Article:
This demonstration code started life as an example of how to use a multiplexor, music player and free directional scrolling. It was then expanded to demonstrate single directional scrolling using more than one frame to scroll the screen data, this resulting in lower per frame CPU usage. The single directional scrolling demonstration was then expanded to include sprite animation, sound effects and to show something like a full game loop.
The code for this project is located in git hub.
To build the code use the following command from the C64\Scroller directory: ..\acme.exe ScrollEntry.a
The ScrollEntry.a file contains various build options. Uncomment the line with Scroller_MultiDirection in it and also comment out the following Scroller_FullScreen and IRQOpenBorders options. Or run the pre-built Sroller.prg file. A joystick in port two scroll the screen.
The ScrollEntry.a file contains various build options. Comment out the line with Scroller_MultiDirection in it and also uncomment the following Scroller_FullScreen and IRQOpenBorders options. Or run the pre-built DemoGame*.prg files. A joystick in port one or two will control the game. The SEUCK data file is included by the ScrollerData.a file so changing all the occurrences of
“GAME1” will include the other game example file. The SEUCK data files are in VICE file format which means they have $1a bytes of extra file header information, then there are 2 bytes of load address and the real memory start address is meant to be $900, hence each !bin command uses offsets starting with “$1a + 2 - $900”, the last offset is therefore a memory address for the particular part of SEUCK memory. Each part of the SEUCK data file format is extensively documented and demonstrated by their respective code routines.
Support for sideways SEUCK is enabled with the Scroller_IsHorizontal option in ScrollEntry.a and is demonstrated by the SideWays.prg file.
This SEUCK Redux code is completely written from scratch and in the public domain, so please feel free to use it, abuse it etc.
In ScrollEntry.a there is a define for Scroller_LOTD. Enabling this define will include the extra code for thr spell effects and linked enemy testing used in Legion of the Damned. The linked enemy test shows how to create end of level bosses and the spell effects show extra animated effects not seen the normal SEUCK.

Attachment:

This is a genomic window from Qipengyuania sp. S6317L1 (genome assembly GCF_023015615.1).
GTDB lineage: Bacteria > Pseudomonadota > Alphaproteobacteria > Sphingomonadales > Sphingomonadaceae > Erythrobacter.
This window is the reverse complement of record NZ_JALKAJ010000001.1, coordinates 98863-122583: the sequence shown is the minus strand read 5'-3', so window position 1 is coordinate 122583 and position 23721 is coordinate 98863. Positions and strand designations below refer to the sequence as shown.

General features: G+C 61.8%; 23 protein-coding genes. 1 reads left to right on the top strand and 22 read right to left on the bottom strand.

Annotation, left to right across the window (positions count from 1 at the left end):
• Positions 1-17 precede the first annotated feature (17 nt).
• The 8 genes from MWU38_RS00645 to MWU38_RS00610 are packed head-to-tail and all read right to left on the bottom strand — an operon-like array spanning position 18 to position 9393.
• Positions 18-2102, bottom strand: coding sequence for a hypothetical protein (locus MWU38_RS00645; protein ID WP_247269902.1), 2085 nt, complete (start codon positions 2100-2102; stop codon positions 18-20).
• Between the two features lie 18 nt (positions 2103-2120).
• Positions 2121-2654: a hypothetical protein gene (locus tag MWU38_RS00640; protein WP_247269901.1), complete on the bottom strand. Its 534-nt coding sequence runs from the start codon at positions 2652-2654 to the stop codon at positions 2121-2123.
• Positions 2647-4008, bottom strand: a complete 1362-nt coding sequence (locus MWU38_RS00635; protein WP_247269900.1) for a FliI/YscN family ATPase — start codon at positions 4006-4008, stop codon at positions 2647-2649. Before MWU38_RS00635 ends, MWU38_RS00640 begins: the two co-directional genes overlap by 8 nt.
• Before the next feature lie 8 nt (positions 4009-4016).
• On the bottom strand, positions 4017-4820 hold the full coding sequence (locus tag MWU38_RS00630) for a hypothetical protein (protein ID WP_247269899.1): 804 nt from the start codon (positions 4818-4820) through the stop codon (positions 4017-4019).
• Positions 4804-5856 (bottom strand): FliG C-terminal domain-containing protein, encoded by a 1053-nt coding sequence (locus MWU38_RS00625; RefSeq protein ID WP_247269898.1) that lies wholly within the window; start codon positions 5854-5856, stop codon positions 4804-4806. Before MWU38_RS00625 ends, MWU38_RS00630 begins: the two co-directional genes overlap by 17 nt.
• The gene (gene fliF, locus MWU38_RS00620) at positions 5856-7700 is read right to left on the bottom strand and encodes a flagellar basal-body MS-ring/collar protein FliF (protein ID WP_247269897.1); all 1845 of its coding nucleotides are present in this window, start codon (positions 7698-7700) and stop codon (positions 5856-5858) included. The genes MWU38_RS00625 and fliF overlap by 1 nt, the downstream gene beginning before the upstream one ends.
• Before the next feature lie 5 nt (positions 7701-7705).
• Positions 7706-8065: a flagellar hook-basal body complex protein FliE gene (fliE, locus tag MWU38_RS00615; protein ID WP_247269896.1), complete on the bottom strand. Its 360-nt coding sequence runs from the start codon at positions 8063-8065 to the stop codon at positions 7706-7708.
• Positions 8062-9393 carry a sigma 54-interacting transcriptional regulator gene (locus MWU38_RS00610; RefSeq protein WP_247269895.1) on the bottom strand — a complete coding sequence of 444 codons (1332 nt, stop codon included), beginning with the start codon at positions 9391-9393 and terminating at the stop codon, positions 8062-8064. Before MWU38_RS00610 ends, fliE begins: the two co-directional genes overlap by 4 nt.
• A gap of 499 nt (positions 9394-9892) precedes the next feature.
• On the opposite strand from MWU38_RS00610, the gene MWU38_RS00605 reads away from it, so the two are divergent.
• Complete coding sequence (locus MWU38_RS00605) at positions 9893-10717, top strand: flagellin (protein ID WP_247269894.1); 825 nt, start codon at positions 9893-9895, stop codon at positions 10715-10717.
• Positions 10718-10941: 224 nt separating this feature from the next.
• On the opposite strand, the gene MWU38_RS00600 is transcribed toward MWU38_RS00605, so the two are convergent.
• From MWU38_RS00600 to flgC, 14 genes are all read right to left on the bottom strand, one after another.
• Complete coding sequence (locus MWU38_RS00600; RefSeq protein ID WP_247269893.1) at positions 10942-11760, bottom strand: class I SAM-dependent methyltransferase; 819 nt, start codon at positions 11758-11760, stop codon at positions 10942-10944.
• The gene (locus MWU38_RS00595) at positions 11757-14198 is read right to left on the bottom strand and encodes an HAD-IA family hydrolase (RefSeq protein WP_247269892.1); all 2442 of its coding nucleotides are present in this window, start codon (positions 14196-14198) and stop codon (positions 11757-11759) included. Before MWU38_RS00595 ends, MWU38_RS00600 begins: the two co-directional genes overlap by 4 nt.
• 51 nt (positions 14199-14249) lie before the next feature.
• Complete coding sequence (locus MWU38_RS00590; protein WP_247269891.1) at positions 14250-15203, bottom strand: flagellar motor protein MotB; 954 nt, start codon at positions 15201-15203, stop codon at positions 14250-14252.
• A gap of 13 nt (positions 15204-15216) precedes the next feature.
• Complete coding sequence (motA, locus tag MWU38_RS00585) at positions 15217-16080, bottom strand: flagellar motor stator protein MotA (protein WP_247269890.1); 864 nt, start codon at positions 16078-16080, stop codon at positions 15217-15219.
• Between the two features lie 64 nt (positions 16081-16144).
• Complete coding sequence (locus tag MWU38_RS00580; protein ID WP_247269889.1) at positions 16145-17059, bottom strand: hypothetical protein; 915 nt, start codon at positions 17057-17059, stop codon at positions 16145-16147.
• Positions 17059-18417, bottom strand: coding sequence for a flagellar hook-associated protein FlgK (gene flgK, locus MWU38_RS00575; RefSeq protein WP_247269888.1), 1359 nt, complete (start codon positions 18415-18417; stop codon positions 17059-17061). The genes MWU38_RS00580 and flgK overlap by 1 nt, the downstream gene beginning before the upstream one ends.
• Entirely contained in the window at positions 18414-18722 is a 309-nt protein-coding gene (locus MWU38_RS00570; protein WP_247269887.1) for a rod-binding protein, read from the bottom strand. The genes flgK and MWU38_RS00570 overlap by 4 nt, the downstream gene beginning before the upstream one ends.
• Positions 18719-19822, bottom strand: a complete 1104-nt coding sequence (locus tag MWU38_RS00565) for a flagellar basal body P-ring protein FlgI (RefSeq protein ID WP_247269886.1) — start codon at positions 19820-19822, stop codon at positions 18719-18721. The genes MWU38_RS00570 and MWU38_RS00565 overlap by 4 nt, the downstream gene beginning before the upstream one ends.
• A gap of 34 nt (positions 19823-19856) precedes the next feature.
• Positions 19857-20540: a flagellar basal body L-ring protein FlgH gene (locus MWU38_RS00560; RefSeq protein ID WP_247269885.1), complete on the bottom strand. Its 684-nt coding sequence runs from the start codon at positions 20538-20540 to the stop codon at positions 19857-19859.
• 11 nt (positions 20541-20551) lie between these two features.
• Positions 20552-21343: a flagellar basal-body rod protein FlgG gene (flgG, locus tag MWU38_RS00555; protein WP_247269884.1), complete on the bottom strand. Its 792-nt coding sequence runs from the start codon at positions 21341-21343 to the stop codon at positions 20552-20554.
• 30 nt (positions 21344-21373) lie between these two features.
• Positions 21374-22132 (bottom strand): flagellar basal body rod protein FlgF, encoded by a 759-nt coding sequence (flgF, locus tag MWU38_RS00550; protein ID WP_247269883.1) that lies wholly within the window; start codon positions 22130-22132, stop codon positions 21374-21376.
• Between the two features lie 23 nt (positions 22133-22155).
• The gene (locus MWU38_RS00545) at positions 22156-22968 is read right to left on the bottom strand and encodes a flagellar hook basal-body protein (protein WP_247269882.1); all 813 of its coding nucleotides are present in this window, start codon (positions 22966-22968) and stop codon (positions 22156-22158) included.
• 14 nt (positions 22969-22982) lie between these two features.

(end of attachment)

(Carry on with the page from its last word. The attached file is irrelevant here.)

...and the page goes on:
This project also demonstrates using the sprite multiplexor to read VIC2 sprite collision information with the Multiplex_LogCollisions flag. This allows pixel perfect collision to be used at the expense of some raster time, which means sprite formations cannot be so closely packed on the screen as before. This greatly improves upon the sprite collision in the original SEUCK code. The original character based collision can be enabled by commenting out the Multiplex_LogCollisions line in ScrollEntry.a.
Although this is an ongoing open source project, the SEUCK Redux source changes various parameters inside the Sideways Scrolling SEUCK engine. One issue, which is not the fault of SEUCK redux, is when you are playing the game, you will notice some unwanted enemies appear on screen. This could be the case where you may have tried to insert enemies from the top left or top border of the original SEUCK. In your original game, you cannot see the attack waves working, but it gets stored to memory. With SEUCK redux, you can see those appear on screen and it is impossible to delete that part of the attack wave. This is because you cannot see where your attack wave came from with original Sideways SEUCK. It is best to *avoid* using the top-left/top borders when inserting enemies into Sideways SEUCK for now, until that bug has been fixed. :)
With SEUCK, if you set the player's speed to the slowest speed. There's a problem, where the player will get stuck if in redux, you move the player to it's maximum stopping position (Moving right). To fix this problem, search for .notLeftP in the PlayerControl.a source, then underneath bcc .notRightP, add beq .notRightP, and that problem will be fixed, until the next update. :)